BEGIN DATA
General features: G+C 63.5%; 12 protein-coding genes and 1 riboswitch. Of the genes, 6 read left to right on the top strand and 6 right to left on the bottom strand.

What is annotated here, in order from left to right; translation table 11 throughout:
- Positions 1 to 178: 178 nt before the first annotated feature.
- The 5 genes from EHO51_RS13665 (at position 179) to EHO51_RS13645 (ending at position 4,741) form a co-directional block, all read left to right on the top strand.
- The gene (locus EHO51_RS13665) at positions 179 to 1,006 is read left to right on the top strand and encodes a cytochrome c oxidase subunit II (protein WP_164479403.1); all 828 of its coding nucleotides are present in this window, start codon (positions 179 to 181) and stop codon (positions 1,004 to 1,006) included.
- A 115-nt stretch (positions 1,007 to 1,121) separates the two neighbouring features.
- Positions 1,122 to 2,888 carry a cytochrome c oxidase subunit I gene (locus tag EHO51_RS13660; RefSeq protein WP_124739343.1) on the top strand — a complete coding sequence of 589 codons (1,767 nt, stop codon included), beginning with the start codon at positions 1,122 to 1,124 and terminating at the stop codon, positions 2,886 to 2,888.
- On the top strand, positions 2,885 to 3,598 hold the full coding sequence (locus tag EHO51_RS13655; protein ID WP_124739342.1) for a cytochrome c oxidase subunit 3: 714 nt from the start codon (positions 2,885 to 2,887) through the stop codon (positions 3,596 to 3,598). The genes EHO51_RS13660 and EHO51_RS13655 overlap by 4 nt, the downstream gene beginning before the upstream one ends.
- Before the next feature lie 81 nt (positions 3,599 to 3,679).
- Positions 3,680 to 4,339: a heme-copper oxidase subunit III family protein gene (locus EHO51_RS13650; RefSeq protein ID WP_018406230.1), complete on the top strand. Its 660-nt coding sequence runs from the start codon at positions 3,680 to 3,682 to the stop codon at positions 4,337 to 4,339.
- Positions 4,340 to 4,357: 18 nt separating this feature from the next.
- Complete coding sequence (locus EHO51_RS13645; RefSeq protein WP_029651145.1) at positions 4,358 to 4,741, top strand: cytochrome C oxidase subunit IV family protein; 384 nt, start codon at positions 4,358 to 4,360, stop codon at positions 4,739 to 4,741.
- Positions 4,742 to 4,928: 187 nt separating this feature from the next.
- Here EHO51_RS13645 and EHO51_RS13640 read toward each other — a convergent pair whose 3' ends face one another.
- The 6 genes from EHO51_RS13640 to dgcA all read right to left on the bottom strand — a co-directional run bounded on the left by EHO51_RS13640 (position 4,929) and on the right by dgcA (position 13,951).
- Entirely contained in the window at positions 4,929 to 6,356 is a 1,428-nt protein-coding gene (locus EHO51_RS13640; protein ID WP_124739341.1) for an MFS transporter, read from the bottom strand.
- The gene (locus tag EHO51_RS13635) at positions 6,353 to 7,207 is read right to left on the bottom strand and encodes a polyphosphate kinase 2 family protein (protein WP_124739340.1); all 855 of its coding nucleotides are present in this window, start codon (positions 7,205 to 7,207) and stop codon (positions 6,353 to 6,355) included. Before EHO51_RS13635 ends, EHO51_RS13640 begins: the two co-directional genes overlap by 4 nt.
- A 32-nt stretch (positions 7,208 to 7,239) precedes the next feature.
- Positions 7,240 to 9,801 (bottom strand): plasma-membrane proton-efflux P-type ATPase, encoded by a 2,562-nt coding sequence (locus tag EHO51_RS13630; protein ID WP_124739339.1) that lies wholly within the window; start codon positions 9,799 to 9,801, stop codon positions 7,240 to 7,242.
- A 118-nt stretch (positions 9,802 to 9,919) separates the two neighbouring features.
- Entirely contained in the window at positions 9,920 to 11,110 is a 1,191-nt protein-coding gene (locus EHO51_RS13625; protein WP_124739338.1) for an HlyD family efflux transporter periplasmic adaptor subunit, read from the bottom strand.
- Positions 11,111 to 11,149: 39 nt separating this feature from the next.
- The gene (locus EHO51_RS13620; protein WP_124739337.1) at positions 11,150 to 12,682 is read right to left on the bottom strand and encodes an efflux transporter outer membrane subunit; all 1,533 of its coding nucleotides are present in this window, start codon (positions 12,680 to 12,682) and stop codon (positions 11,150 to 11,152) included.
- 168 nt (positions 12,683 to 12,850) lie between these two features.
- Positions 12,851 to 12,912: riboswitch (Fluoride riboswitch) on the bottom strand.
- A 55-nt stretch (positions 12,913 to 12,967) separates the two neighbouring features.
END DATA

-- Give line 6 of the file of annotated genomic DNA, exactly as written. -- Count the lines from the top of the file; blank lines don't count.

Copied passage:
- A 115-nt stretch (positions 1,007 to 1,121) separates the two neighbouring features.